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This is the 3rd article in our Blue Zones series.

In this blog post, we will focus on a Blue Zone based in Loma Linda, California: a community of around 9000 Seventh-Day Adventists who live as much as a decade longer than the average American.

Similar to the Okinawan residents, which we discussed in our last article, the Loma Linda population’s longevity is largely attributed to their vegetarian diet as well as other lifestyle factors like regular exercise, alcohol abstention, and no smoking.

Here we will examine the scientific studies of this population since 1960, and conclude with lessons learned about the Seventh-Day Adventists’ secrets to longevity.

What the Research Reveals

Loma Linda has been explored through a series of Adventist Health Studies (AHS) conducted by Loma Linda University, designed to examine the link between lifestyle, diet, disease and mortality in the Seventh-Day Adventist population.

There has been a total of three studies. The first two were held over the last 40 years and focused on Adventists in California. The third, ongoing study examines Adventists throughout the US and Canada.

The First Study

The first study (Adventist Health Study or AHS) began in 1960 and observed 22,940 California Adventists.

It included intensive follow-up studies five and 25 years later.

Here are some of the findings that demonstrate the health benefits of their lifestyle:

  • Adventist men live 6.2 years longer than non-Adventist men, while Adventist women live 3.7 years longer than their non-Adventist counterparts.
  • Death rates from all cancers were 24 percent lower for Adventist women and 40 percent lower for Adventist men, compared to non-Adventists.
  • The prevalence of specific cancers was also lower in Adventist men and women: lung cancer (79 percent) colorectal cancer (38 percent), and breast cancer (15 percent).
  • The rate of coronary heart disease was 34 percent lower for Adventist men and 2 percent lower for Adventist women, compared to non-Adventists.

The Second Study

The second study (Adventist Health Study 1 or AHS-1) was conducted from 1974-1988 and included 34,000 California Adventists over the age of 25.

Unlike the previous research which focused on mortality, the purpose of this second study was to understand what Adventist lifestyle factors are most important in protecting against chronic disease.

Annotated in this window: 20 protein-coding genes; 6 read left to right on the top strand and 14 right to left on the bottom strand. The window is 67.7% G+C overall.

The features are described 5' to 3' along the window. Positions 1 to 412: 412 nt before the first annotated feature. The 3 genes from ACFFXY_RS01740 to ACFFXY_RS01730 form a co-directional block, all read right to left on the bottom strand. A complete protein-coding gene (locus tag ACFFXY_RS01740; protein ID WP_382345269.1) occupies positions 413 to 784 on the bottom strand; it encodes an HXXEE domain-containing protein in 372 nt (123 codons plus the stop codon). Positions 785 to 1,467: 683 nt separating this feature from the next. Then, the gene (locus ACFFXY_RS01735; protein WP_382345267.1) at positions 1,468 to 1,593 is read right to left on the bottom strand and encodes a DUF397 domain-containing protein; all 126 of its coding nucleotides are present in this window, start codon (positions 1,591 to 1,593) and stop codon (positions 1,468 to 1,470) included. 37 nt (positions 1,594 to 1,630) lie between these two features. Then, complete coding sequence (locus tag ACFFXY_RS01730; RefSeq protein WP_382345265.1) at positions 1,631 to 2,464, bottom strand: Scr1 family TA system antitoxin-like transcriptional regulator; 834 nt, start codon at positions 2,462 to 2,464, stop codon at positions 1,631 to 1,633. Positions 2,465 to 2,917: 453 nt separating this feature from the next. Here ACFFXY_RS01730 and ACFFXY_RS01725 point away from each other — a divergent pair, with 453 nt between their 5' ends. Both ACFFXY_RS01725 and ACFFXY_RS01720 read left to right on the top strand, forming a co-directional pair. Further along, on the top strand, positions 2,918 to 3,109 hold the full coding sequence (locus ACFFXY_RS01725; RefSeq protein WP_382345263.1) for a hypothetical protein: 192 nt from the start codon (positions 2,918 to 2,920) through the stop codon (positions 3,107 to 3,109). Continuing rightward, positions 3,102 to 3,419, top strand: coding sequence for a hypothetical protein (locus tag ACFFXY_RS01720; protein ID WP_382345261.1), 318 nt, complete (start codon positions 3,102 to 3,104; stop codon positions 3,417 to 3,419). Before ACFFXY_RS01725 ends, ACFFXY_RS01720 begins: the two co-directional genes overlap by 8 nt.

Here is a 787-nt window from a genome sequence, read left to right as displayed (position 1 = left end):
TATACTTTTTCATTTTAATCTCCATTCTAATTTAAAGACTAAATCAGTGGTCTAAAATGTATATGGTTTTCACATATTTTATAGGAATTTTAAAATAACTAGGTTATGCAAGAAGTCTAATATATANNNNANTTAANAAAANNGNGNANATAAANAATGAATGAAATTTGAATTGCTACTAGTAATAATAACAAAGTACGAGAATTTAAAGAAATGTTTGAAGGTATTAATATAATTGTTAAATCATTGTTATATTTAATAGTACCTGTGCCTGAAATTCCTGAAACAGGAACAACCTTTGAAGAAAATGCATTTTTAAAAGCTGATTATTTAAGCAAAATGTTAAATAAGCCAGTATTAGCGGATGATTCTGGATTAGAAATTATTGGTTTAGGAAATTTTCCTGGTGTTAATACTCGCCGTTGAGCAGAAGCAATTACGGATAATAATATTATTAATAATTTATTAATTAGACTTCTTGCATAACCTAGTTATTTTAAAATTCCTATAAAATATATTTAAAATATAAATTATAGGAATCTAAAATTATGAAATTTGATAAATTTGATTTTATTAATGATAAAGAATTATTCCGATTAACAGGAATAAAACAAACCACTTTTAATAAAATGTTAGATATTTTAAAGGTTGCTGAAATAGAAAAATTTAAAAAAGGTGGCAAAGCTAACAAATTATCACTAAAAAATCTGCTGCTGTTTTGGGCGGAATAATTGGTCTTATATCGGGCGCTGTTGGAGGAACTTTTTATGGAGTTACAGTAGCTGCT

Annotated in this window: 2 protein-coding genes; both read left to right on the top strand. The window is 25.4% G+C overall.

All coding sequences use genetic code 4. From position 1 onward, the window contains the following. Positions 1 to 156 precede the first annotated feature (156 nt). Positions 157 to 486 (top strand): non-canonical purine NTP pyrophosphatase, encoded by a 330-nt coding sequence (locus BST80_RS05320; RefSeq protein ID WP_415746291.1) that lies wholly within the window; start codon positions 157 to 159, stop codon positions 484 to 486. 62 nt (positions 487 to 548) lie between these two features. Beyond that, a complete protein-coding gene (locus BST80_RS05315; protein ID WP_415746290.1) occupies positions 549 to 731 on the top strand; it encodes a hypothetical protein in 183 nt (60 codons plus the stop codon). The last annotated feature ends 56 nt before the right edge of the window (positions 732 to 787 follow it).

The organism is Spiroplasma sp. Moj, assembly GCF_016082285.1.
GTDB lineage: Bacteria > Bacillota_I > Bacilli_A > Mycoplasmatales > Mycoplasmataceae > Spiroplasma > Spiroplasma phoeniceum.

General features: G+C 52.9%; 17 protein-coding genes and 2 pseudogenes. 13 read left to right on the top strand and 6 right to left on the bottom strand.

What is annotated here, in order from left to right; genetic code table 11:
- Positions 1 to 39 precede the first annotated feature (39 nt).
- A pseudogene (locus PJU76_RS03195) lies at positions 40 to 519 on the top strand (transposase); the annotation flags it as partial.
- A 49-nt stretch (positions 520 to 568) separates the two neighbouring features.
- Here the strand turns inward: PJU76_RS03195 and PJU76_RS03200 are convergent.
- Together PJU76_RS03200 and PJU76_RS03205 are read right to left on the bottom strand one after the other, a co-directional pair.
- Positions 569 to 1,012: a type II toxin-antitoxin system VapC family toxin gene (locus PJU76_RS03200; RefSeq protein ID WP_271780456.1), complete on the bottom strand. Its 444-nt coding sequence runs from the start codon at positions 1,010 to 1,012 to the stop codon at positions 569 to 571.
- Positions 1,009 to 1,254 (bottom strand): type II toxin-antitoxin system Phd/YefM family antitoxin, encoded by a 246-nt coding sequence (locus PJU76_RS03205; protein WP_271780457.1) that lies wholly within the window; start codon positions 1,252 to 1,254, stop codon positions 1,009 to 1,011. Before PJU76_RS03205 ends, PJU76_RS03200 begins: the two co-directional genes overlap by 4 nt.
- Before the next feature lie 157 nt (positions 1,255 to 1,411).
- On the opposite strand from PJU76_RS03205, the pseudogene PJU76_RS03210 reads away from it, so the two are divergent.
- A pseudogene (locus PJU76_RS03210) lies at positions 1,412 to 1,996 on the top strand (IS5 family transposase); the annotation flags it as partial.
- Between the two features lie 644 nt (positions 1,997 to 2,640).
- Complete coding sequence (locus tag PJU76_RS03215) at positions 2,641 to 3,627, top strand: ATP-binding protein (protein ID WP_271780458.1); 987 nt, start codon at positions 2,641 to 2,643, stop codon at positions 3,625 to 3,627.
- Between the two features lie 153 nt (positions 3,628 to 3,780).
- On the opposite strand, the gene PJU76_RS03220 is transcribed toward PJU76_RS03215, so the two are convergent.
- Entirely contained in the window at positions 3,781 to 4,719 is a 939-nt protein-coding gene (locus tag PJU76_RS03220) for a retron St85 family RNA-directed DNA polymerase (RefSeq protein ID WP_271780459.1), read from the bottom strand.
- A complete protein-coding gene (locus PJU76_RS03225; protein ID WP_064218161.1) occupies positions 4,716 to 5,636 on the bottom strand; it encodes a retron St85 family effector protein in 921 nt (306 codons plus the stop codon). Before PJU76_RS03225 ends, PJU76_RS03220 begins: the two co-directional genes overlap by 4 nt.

The findings uncovered a set of simple health behaviors that have been practiced by the Seventh-Day Adventist Church for more than 100 years and which likely contribute to their long life spans.

On top of the list are not smoking and eating a mostly vegetarian diet!

The research also revealed important details about the Adventist diet and disease prevention:

  1. Reducing red and white meat consumption was associated with a decrease in colon cancer.
  2. Legumes also appeared to protect against colon cancer.
  3. The risk of heart attack was reduced up to 50 percent by those who ate nuts several times a week.
  4. Eating whole wheat bread (versus white bread) reduced non-fatal heart attack risk by 45 percent.
  5. Drinking five or more glasses of water a day reduced the risk of heart disease by 50 percent.
  6. Men who consumed a lot of tomatoes reduced their prostate cancer risk by 40 percent.
  7. Drinking soy milk more than once a day reduced prostate cancer by 70 percent.

The Third Study

The third major Adventist study (Adventist Health Study 2 or AHS-2) began in 2002 and is funded by the National Cancer Institute. This study includes 96,000 Adventists aged 30 to 112 who come from all 50 US States and Canada.

This latest ongoing research continues to explore the links between lifestyle, diet, and disease among Seventh-Day Adventists.

At the beginning of the study, each participant filled out a 50-page diet and lifestyle questionnaire. Here is a summary of their dietary habits:

  • 8 percent are vegan (no red meat, fish, poultry, dairy or eggs).
  • 28 percent are lacto-ovo vegetarian (consume milk and eggs, but no red meat, fish, or poultry).